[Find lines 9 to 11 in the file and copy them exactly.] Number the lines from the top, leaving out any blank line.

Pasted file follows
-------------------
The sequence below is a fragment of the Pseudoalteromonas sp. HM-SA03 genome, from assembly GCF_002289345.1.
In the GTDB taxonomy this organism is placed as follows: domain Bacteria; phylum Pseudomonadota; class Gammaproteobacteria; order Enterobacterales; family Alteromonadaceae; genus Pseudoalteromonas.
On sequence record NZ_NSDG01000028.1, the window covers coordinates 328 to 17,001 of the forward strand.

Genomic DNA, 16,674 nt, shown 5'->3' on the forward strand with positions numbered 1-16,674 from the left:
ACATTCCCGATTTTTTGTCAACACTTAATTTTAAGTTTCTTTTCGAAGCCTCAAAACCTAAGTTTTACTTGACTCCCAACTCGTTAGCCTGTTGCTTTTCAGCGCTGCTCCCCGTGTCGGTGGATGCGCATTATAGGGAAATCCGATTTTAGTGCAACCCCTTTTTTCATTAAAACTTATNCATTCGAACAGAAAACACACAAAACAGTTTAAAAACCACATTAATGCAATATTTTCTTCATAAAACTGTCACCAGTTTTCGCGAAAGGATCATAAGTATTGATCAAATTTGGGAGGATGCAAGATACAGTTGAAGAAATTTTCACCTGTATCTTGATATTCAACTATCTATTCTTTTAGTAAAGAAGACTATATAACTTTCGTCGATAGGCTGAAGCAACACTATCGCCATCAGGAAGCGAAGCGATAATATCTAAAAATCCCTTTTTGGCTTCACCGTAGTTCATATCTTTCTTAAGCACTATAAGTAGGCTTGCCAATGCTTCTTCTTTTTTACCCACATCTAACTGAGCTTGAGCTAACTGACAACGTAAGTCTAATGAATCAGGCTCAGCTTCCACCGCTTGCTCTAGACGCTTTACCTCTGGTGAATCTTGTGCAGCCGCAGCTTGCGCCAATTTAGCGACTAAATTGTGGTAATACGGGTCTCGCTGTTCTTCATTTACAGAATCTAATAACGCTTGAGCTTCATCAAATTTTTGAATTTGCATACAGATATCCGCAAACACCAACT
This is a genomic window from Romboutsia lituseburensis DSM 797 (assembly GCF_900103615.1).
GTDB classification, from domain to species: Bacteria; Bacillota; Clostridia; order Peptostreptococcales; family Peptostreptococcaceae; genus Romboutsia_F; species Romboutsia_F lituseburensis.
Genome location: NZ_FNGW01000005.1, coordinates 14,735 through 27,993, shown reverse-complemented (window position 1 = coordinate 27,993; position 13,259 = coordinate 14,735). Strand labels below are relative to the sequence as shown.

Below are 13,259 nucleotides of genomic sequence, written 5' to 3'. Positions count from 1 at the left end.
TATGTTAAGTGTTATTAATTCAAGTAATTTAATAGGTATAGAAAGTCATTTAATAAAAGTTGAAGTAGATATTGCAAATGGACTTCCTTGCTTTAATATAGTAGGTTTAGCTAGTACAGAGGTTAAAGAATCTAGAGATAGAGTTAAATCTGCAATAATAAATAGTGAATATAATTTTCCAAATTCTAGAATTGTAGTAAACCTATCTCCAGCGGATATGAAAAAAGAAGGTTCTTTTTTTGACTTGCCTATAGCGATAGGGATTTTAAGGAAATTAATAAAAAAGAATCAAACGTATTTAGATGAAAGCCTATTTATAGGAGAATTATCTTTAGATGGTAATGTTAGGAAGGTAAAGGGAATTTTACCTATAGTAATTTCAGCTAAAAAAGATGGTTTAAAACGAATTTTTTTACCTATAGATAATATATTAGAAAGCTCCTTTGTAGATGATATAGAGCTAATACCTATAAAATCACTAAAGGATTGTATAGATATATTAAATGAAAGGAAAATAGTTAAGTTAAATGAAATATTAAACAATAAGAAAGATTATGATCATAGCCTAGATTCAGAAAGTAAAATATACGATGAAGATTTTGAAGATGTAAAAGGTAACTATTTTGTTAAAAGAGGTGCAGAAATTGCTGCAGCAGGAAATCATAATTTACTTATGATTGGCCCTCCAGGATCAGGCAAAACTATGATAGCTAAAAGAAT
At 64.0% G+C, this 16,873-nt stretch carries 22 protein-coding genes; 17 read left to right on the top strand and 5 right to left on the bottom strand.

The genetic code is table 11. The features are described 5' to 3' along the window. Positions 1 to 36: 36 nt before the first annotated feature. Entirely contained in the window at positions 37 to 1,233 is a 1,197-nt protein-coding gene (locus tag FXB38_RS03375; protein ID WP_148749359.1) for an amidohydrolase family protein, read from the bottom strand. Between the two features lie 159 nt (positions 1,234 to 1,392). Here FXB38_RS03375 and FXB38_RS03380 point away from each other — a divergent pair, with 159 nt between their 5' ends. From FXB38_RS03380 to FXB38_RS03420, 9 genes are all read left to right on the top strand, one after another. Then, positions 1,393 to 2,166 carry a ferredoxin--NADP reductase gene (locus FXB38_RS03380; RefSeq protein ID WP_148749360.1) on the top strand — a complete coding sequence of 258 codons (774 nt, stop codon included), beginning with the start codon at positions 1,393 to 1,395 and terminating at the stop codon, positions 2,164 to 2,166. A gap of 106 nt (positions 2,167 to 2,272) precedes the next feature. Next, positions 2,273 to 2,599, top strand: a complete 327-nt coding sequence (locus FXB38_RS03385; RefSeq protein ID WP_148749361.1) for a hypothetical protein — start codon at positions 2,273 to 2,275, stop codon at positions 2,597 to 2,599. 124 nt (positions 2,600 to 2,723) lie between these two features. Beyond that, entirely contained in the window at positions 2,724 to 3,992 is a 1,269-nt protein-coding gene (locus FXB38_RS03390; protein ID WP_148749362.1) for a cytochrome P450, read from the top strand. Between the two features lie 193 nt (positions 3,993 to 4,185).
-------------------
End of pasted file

Below are 13,259 nucleotides of genomic sequence, written 5' to 3'. Positions count from 1 at the left end.
TATGTTAAGTGTTATTAATTCAAGTAATTTAATAGGTATAGAAAGTCATTTAATAAAAGTTGAAGTAGATATTGCAAATGGACTTCCTTGCTTTAATATAGTAGGTTTAGCTAGTACAGAGGTTAAAGAATCTAGAGATAGAGTTAAATCTGCAATAATAAATAGTGAATATAATTTTCCAAATTCTAGAATTGTAGTAAACCTATCTCCAGCGGATATGAAAAAAGAAGGTTCTTTTTTTGACTTGCCTATAGCGATAGGGATTTTAAGGAAATTAATAAAAAAGAATCAAACGTATTTAGATGAAAGCCTATTTATAGGAGAATTATCTTTAGATGGTAATGTTAGGAAGGTAAAGGGAATTTTACCTATAGTAATTTCAGCTAAAAAAGATGGTTTAAAACGAATTTTTTTACCTATAGATAATATATTAGAAAGCTCCTTTGTAGATGATATAGAGCTAATACCTATAAAATCACTAAAGGATTGTATAGATATATTAAATGAAAGGAAAATAGTTAAGTTAAATGAAATATTAAACAATAAGAAAGATTATGATCATAGCCTAGATTCAGAAAGTAAAATATACGATGAAGATTTTGAAGATGTAAAAGGTAACTATTTTGTTAAAAGAGGTGCAGAAATTGCTGCAGCAGGAAATCATAATTTACTTATGATTGGCCCTCCAGGATCAGGCAAAACTATGATAGCTAAAAGAAT
At 64.0% G+C, this 16,873-nt stretch carries 22 protein-coding genes; 17 read left to right on the top strand and 5 right to left on the bottom strand.